On the surface, Indiana farms look a lot alike – but appearances can be deceiving. Making a living in agriculture, while giving the next generation a chance to farm, requires flexibility and resourcefulness.
The winners of two of Indiana Farm Bureau’s most prestigious awards for young farmers exemplify these characteristics. They share a love for agriculture, but they are accomplishing the goal of making it their life’s work in different ways.
Don and Jennifer Shoemaker’s route to farming could be considered traditional. Both grew up on farms and now farm with Don’s parents, Eugene and Barbara, producing corn, soybeans, seed soybeans and wheat, and “finishing” (that is, bringing to market) several hundred head of cattle annually.
The Jackson County farm has expanded since Don began farming full time after graduating from Purdue University in 2003, and it now consists of 1,350 acres, most which are rented.
Their land is a mix of “beach sand to river bottoms,” Don says.
While he and his father work together, they focus on different things.
“I joke that if a problem has roots or wheels, it’s my division, but if it has legs, it’s Dad’s,” he says. “Basically, I finance and manage the crops, Dad does the same with the cattle, but we both work for each other.” One of Don’s responsibilities is working with the USDA’s Environmental Quality Improvement Program, making sure the farm is environmentally friendly through the use of techniques such as careful management of fertilizer use on the farm.
A farm with both cattle and grain isn’t unusual. What is unusual is the way the Shoemakers blend the two by using the same fields for both cattle and grain, but not at the same time. They keep cattle on their sandy, rolling fields during the winter, and then they plant corn on those same fields in the spring. The cattle are fed from portable feeding units and graze off the corn residue, and they “fertilize” the field as they graze.
Jennifer spends most of her work hours teaching math at a local high school. But as a farmer’s daughter – her parents’ farm is about 3 miles away – she is familiar with what it takes to make a farm successful. She helps prepare equipment, runs for supplies and parts, helps out in the fields and generally makes herself useful.
The Shoemakers won the Indiana Farm Bureau’s Young Farmer Achievement Award in December.
“We are thrilled to have the opportunity to farm and enjoy sharing the story of production agriculture with others,” Don says.
On-farm, Off-farm Excellence
Clinton and Julie Taylor of Boone County are taking a slightly different route to full-time farming. It’s fair to say they lead busy lives, because while both work with Clinton’s parents, Tom and Jan, on the family farm, they also have full-time off-farm careers. Clinton manages his family’s construction business, and Julie is a family and consumer science teacher at Western Boone Jr./Sr. High School.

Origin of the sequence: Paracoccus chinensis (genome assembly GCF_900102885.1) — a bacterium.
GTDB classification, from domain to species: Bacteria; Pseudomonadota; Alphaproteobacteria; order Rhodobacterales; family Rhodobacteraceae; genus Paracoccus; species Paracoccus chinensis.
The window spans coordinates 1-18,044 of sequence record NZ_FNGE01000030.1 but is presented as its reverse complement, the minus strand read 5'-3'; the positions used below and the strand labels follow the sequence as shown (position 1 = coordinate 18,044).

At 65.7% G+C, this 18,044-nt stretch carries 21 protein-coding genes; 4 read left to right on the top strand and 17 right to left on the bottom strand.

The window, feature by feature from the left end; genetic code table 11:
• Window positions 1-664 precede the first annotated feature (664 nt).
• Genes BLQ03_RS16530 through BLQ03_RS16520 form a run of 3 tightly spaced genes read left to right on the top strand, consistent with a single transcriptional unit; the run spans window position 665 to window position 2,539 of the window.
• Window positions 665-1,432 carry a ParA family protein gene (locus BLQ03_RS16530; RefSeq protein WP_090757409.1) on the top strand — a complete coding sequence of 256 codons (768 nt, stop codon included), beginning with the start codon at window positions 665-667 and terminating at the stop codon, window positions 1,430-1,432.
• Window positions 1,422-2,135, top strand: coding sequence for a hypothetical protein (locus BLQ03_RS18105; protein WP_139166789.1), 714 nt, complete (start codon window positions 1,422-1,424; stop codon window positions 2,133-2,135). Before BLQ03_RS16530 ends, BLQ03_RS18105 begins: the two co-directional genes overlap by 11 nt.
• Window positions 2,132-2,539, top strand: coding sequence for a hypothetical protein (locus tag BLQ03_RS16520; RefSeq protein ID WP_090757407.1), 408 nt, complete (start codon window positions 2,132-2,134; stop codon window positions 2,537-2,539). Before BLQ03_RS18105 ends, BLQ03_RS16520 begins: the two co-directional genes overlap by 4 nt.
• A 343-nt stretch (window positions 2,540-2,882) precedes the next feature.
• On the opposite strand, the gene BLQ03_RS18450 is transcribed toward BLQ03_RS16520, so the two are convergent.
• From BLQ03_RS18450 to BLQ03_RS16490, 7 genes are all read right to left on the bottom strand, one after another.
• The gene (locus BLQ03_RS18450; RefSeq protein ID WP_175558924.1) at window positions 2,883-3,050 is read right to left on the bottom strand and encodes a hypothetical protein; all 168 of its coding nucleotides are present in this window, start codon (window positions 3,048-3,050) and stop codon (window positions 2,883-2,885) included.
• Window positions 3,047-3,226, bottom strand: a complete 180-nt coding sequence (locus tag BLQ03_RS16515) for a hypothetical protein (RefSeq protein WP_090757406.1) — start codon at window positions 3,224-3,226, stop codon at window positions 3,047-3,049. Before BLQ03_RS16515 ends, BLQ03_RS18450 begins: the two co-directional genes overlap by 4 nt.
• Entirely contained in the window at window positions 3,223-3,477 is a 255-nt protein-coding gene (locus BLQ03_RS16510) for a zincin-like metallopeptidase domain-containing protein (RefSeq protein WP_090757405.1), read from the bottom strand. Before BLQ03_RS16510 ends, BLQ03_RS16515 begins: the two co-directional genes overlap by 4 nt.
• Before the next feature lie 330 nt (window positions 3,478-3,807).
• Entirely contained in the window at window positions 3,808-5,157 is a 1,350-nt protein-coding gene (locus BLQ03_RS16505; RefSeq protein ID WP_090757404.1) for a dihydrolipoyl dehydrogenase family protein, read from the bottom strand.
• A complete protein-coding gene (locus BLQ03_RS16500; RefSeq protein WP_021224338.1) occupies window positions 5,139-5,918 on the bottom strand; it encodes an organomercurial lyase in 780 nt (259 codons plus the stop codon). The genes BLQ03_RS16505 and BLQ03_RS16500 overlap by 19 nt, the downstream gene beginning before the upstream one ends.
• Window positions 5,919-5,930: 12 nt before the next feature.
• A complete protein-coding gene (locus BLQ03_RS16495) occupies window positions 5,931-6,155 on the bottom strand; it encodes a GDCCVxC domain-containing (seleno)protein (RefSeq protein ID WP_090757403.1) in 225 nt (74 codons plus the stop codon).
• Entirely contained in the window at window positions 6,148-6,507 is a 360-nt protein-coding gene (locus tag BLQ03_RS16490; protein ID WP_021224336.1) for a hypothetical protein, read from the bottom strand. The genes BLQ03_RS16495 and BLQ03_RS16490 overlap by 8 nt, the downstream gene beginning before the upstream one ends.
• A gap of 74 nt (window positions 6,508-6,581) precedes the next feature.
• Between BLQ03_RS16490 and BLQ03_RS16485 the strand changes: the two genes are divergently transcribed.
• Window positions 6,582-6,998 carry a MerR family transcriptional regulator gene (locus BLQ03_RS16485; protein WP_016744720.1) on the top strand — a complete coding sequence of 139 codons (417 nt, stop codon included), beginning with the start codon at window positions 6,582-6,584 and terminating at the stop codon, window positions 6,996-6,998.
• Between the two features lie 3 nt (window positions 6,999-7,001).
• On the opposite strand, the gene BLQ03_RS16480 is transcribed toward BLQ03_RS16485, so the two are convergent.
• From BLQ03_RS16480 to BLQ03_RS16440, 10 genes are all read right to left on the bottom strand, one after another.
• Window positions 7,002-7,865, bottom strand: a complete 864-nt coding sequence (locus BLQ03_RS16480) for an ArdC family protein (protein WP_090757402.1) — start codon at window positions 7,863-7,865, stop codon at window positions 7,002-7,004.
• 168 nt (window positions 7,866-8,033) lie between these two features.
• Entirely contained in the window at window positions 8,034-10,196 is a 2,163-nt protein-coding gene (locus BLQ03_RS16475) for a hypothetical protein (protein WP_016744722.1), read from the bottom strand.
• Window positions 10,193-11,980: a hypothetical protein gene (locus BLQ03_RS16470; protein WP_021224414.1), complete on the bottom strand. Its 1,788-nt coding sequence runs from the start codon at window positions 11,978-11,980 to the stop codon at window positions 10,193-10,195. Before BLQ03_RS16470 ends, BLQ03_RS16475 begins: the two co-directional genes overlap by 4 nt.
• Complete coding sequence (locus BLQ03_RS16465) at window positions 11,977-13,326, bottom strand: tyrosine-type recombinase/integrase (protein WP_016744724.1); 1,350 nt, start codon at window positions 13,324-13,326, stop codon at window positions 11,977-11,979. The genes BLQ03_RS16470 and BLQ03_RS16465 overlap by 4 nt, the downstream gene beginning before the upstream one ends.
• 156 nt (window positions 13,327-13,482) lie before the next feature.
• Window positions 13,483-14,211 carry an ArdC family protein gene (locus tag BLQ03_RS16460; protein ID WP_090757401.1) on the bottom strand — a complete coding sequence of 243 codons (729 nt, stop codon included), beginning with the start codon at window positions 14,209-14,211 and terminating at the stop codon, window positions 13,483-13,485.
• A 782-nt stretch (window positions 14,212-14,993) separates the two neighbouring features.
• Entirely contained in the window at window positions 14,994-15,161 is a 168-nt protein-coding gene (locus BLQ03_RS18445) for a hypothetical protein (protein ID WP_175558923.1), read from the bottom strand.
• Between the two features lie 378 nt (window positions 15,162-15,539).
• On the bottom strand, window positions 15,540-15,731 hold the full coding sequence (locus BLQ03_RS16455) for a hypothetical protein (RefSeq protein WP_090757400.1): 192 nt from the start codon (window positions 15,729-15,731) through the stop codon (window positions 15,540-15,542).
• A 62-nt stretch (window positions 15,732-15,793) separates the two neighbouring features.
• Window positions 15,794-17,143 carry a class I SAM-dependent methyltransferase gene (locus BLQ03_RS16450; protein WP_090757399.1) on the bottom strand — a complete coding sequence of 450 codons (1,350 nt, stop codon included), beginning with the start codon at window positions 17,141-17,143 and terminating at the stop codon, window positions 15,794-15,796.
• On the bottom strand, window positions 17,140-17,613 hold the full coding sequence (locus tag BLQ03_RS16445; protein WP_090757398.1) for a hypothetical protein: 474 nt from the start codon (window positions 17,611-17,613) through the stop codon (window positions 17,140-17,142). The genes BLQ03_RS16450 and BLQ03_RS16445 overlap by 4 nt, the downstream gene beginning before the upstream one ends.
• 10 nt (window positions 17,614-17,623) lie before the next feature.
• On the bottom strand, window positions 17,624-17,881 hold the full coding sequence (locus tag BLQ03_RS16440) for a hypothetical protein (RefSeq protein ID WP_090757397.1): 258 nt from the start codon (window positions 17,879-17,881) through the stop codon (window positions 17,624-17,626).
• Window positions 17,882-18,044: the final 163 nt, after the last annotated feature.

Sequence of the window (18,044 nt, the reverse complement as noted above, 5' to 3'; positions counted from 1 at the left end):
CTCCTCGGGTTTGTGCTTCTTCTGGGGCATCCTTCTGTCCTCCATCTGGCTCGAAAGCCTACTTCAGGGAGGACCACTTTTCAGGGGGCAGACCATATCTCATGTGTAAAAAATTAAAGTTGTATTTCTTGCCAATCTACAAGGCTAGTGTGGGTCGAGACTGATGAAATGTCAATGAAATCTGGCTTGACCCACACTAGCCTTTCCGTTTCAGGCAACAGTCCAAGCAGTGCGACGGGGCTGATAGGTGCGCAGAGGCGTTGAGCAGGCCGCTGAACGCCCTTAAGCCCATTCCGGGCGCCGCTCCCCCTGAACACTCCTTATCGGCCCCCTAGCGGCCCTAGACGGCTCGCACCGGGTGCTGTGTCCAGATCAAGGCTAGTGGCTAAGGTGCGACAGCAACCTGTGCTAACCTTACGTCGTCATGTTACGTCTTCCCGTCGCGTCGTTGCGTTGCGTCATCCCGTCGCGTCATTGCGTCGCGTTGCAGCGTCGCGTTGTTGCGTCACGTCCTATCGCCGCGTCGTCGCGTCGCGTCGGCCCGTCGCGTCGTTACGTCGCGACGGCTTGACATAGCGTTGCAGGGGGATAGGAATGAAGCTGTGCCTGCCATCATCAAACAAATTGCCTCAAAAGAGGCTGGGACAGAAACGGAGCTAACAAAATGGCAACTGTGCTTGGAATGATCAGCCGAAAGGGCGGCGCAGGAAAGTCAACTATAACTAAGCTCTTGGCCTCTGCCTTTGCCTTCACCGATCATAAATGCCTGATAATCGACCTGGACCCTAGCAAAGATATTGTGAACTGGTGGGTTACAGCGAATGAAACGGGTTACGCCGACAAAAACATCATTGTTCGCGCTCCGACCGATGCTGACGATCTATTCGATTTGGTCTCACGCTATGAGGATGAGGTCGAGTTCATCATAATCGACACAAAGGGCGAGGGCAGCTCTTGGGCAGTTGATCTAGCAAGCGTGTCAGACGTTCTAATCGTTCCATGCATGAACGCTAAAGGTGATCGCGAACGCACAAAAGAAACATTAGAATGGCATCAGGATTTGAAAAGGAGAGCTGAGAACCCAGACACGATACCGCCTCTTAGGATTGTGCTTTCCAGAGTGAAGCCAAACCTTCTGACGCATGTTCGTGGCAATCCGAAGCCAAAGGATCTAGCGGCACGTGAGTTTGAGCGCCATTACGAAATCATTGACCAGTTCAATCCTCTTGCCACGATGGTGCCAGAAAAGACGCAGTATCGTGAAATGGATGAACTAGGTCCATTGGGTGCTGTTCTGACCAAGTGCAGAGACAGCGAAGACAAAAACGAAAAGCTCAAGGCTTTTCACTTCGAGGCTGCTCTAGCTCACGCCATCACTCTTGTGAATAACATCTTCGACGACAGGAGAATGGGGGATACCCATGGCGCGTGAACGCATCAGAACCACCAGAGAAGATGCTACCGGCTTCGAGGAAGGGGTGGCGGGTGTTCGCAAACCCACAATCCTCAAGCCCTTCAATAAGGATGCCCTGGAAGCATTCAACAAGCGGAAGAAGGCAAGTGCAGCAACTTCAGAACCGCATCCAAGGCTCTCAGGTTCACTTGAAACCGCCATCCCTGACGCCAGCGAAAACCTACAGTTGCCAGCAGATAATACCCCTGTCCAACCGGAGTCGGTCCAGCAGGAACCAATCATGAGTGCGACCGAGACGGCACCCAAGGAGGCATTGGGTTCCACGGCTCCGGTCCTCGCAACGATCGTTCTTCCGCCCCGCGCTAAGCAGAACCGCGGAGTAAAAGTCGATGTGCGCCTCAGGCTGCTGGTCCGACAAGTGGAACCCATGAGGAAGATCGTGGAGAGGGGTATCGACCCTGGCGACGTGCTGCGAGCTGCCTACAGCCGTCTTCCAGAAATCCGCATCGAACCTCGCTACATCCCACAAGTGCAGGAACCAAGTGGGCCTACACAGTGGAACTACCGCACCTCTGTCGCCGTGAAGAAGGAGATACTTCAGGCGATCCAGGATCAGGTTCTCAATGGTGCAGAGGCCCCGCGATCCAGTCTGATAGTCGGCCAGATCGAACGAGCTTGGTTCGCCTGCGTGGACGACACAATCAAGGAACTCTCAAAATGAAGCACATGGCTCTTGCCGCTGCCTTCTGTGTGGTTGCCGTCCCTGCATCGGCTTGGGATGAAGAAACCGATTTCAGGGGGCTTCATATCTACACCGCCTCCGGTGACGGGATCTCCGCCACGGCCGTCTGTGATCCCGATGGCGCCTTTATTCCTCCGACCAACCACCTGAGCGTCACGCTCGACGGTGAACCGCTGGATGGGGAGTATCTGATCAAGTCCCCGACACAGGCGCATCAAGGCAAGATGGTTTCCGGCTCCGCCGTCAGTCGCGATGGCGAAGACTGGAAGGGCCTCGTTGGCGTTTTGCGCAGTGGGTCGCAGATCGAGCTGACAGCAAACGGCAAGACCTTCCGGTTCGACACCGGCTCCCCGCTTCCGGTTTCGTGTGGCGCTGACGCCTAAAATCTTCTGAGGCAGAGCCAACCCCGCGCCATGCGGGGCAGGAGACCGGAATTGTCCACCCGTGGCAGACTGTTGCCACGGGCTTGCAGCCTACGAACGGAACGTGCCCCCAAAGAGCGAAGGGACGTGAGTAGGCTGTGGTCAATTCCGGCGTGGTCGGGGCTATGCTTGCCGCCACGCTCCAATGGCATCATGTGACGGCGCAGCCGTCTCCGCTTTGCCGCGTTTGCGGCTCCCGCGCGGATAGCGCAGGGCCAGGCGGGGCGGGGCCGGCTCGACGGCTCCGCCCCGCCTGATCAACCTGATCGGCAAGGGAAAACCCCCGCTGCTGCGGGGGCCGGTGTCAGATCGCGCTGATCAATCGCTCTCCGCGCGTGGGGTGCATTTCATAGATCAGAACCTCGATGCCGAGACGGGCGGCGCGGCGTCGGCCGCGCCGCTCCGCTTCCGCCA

The plan, Julie explains, is for Clinton to eventually take over the farm from his dad – “and I would love to stay home on the farm.” But for now, they work both on- and off-farm.
The family farm consists of nearly 4,000 acres of corn, soybeans and wheat. Clinton’s primary role, in addition to helping with planting and harvest, is incorporating and implementing the use of technology on the farm. Julie also assists as needed, and is, in her words, “slowly but surely learning to operate equipment.”
Their off-farm jobs have strong ag components. The general contracting business that Clinton manages specializes in construction for farmers and commercial ag businesses, and in her classroom, Julie fits agriculture into her lessons at every opportunity.
“With one of my primary subjects being food and nutrition, I incorporate agriculture in nearly every unit of study,” she says. “In other classes, I’m able to incorporate agriculture-related careers; explanation of food costs for budgeting; fabric and textile origins; and other topics related to current events.”
The Taylors are very involved in their community. Both are active members in their church, and both are active in Farm Bureau as well. Julie is the public relations coordinator for Boone County Farm Bureau while Clinton is the secretary/treasurer. He also serves on the local zoning appeals board, and Julie is the facilitator of the Kiwanis Leadership Academy. Their commitment to agriculture and their community was recognized in December when they were named the winners of the IFB Young Farmer Excellence in Agriculture Award, which honors young farmers who are involved in agriculture but who do not own a farm.